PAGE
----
This film works so well because, even though the main characters don’t particularly like each other, we like them both and we want them both to succeed, both in the store, and in their love lives. We want them to triumph over the grumpiness of their boss (Frank Morgan), over the fussiness of their co-worker (Felix Bressart) and their womanizing co-worker who it turns out is making considerable trouble for a lot of the staff without any of them knowing it (Joseph Schildkraut). I mention all of the supporting players because they are all part of the large ensemble that makes the film work so well. Unlike so many film romances, it is not just the primary players who make the film as witty and charming as it is. And it is witty and it is charming. It should be seen by anyone who loves romance, who loves a good time, who loves film.
Illatszertar by Nikolaus Laszlo (1937)
Illatszertar (changed to Parfurmerie in the English translation, though the play has never been staged in the States) is a charming enough play. It all takes place in a shop, amid the busy lives of the various workers. In the first act, we have the close of the day, soon before Christmas. The owner gets irate at one of his clerks, for seemingly no reason, then fires him. After all the other employees leave, we learn that the owner’s wife has been having an affair, but not with the employee he thought. Distraught over his actions and the affair, he attempts suicide, but is stopped by the page boy. The second act is the next morning and the actions start to take focus. The clerk is re-hired, he argues with a female clerk he can’t get along with, only to discover that she has been corresponding with him by mail without either of them ever knowing it and ends with the guilty clerk being tossed out. In the third act, everything comes together – the owner reconciles with his wife and the two clerks finally learn that they have been in love with each other the whole time.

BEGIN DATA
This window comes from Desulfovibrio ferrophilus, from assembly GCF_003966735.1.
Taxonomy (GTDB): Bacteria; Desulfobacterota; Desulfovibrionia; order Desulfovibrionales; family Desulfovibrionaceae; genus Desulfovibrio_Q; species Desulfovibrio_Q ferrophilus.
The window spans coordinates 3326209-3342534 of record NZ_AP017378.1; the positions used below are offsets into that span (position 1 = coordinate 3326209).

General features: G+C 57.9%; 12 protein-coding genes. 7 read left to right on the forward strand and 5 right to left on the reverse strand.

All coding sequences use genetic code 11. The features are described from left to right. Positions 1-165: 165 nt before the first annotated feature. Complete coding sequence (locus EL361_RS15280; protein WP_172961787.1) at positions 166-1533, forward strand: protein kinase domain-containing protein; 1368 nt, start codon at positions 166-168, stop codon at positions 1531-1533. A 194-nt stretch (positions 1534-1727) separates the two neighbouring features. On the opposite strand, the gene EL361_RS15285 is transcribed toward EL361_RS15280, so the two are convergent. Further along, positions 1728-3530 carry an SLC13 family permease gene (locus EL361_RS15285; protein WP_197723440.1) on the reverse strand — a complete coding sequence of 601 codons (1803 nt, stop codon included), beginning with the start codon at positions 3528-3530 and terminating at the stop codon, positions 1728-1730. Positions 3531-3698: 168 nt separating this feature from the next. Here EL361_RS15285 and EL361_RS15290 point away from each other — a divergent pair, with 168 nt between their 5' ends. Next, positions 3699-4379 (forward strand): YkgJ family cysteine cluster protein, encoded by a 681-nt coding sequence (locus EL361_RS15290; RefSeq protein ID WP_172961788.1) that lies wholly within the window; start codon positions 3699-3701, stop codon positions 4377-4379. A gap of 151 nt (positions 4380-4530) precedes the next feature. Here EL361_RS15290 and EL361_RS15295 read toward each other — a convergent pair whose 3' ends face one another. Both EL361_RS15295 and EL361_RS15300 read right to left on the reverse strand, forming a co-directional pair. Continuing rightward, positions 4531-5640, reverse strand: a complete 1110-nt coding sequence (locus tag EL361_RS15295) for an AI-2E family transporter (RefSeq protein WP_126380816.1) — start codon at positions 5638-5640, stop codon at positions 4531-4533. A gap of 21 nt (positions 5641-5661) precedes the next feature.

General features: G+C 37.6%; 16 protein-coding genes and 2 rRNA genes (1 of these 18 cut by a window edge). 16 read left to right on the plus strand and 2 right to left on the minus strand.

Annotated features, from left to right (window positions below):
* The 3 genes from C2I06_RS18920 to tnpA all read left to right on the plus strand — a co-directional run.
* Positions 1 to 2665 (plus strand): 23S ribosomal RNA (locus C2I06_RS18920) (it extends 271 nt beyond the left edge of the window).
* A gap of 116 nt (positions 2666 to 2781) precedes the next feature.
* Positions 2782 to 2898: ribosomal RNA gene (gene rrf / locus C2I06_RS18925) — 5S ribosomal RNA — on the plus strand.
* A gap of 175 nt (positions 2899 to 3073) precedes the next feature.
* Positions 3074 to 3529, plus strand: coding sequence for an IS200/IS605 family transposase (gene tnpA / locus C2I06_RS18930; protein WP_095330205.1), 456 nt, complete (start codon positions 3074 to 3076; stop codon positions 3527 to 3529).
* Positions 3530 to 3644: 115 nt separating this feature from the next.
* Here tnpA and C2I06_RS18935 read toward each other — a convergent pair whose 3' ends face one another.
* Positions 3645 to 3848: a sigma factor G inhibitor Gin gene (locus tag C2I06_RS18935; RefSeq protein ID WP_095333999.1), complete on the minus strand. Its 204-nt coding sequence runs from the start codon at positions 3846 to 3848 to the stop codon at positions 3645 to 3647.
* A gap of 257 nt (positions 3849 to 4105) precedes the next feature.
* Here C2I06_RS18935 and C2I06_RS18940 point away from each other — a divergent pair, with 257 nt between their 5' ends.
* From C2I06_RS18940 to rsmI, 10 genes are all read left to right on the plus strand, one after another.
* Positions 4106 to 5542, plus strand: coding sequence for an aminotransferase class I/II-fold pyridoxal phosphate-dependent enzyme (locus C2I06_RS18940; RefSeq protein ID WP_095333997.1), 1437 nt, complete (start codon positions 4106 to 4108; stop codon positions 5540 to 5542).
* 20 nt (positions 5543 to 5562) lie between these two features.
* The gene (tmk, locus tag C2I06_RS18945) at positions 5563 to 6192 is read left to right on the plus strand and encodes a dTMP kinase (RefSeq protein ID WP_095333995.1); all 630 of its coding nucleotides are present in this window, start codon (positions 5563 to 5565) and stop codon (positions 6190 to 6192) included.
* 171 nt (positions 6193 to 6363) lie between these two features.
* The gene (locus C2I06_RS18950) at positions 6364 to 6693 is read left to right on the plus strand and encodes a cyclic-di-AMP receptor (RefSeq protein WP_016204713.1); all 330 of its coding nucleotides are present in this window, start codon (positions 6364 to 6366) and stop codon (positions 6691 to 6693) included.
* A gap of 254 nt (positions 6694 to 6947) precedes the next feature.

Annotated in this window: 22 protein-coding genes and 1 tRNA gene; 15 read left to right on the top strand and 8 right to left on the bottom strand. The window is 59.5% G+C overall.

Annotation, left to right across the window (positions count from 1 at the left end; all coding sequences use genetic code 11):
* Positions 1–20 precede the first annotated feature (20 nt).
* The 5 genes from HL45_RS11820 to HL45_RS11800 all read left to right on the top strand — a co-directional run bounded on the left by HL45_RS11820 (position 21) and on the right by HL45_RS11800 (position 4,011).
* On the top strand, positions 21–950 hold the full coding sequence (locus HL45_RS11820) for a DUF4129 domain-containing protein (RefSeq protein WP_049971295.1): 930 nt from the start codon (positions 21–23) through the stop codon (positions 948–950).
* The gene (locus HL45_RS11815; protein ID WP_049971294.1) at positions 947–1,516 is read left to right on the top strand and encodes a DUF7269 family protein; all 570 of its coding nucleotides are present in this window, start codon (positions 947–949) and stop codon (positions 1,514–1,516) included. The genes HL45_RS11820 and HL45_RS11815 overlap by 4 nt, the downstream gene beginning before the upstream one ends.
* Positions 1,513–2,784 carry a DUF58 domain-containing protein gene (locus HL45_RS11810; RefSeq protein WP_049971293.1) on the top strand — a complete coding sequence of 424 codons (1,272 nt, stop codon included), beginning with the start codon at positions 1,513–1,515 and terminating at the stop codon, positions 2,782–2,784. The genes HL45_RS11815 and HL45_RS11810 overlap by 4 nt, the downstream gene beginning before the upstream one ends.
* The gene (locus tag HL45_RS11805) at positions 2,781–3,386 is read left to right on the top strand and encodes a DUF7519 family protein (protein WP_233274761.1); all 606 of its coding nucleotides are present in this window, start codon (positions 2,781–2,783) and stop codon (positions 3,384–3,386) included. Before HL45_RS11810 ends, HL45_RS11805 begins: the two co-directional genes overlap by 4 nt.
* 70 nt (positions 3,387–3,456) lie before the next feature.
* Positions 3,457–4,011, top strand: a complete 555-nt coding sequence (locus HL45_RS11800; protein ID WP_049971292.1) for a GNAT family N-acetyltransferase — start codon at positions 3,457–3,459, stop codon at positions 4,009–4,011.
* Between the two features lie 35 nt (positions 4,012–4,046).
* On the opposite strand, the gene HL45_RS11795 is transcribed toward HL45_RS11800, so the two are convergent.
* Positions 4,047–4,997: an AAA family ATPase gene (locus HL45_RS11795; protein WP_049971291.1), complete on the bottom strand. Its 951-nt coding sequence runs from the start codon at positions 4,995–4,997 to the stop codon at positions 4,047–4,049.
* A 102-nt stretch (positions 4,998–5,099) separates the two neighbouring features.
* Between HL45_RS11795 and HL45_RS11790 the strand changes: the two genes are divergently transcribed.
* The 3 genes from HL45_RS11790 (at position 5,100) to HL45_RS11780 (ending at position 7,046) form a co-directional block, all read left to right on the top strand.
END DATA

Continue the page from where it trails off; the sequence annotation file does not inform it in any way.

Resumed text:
Much of The Shop Around the Corner comes straight from the original play, though a number of changes would be brought in. The first is establishing, right from the start, both the antagonism of the two clerks destined to fall in love (she is actually hired after the start of the film in a scene that undercuts his authority while in the play she has been working there for two years) and the romance through the mail that will be the essential part of the story (in the play it is a side-part to the main action, while in the film, everything focuses around that idea). Also, like with so many plays adapted to film, it takes a single location and expands on it. This allows for other scenes – such as Stewart going to meet his love for a date and discovering that’s Sullavan, whereas in the play he only discovers it when she tells him in the shop while angry at him.
Produced and Directed by Ernst Lubitsch. Screen Play by Samson Raphaelson. Based on a Play by Nikolaus Laszlo. Uncredited writing from Ben Hecht.
The original line here read “my most recent post had a review of the film.” Then I ended up dropping the series and waiting over seven months before I actually finished this post. The post is linked below.
La Bête Humaine by Émile Zola (1890)
I reviewed this book as a Great Read and it can be found here.
Like with many adaptations of Zola’s novels, this one moves this time period forward from the Second Republic to the modern day. It perhaps says something about how timely Zola’s novels are that they were designed to cover a specific period of history and yet, they move to the present so easily.